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Thursday, January 24, 2013 / 4:35 PM

Chef's Table, Wine Table...that's one helluva table, at The Four Seasons' Cielo

Chef's Table, Wine Table...that's one helluva table, at The Four Seasons' Cielo

It’s not a chef’s table. The dudes in the tallest (metaphorical) toques at the Four Seasons St. Louis want you to understand, they already have a chef’s table in the Cielo kitchen, and this isn’t that.

What this is, is variously called a “wine table” or a “community table.” It’s a concept most convivial – a private spot, secreted away with the kitchen, where friends and strangers can rent an experience that may involve wine, wine education, classy snackies, and meeting new people.

Groups that reserve the 16-person wine table are encouraged to stand around it, chitchat, drink, nosh, schmooze, canoodle, and generally circulate, explained Four Seasons Assistant Food and Beverage Manager Cory Cuff. They may gather for an informal get-together, or they may be attending a wine class, mixology demo, or the like, which the Four Seasons plans to arrange there.

In addition to the wine, the estimable Four Seasons staff will not skimp on the food at the table. The hotel’s Executive Chef Fabrizio Schenardi plans wine-friendly eats like the Aperitivo Torinese of his mother country. The Aperitivo Torinese is an appetizer buffet in the style of the cafes in Torino, Italy. It’s often stocked with salatini – small, salty appetizers like nuts and olives, he said, and more substantial fare as well (see right).

The table is great for gathering with your fellow urbane winos and for mingling with new people. Like any table located within a large kitchen, it offers a select “insider” feel, too.

The table itself is a big part of the story. In an age when other restaurateurs build dining tables from wood reclaimed from an old barn that once teetered in the vicinity, the Cielo wine table is made from a single, 1,000-lb. slab of salvaged wood from the rafters of a church destroyed by the New Year’s Eve tornadoes of 2010.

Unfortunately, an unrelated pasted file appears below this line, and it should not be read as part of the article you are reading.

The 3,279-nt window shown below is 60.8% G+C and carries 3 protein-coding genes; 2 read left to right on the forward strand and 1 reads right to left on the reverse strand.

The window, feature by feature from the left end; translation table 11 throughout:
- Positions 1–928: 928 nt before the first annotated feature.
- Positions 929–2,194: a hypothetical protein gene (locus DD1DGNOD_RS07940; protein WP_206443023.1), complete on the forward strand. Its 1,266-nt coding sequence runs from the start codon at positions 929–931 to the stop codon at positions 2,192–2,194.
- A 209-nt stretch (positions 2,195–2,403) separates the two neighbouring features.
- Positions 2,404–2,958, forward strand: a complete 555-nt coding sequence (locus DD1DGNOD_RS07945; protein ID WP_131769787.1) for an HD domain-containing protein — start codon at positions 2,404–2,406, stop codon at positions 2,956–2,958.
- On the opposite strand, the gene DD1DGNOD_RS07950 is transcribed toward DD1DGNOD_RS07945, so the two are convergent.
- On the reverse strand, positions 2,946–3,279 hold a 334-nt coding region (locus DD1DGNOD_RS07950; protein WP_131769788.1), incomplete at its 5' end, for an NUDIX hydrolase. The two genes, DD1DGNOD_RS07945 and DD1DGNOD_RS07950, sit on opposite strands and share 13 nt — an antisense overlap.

It’s a gorgeous hunk of compressed carbon, furnished for Cielo by an area “picker,” as they’re called. From the same source, Cielo has obtained more wood and commissioned craftsmen to craft wine "showcase" fixtures for an adjacent area, that was formerly a room-service staging bay. They will also re-tile the table’s surroundings “in warmer tones,” said Cuff.

The whole concept is a collaborative effort between Schenardi, Executive Sous Chef Marc Kusche (left), Food and Beverage Director Stephen Wancha, Food and Beverage Manager Michael Pechlof, and Cuff.

People have already begun to reserve dates for the wine table, and it will be open for rental by Valentine’s Day for sure, said Schenardi, when Cielo plans to stage a romantic wine-and-dessert buffet in the cozy new corner.

The Wine Table
Cielo, at the Four Seasons St. Louis
www.cielostlouis.com
Call 314-881-2105 to reserve

Below, Pechlof, Kusche, and Schenardi toast the wine table.

When posting, please be respectful. Avoid profanity, offensive content, and/or sales pitches. Stlmag.com reserves the right to remove any comments or to contact you if necessary.

Jan 25, 2013 06:32 pm
 Posted by  stldesignguy

From a design and function stand point this table is terrible. Yes, indeed it is a big slab off wood, cool, but how do chairs or stools function with those bars under it? It looks like a SLU frat found a hunk of wood and made the rest at Home Depot. Great idea for a table use but epic fail in execution.

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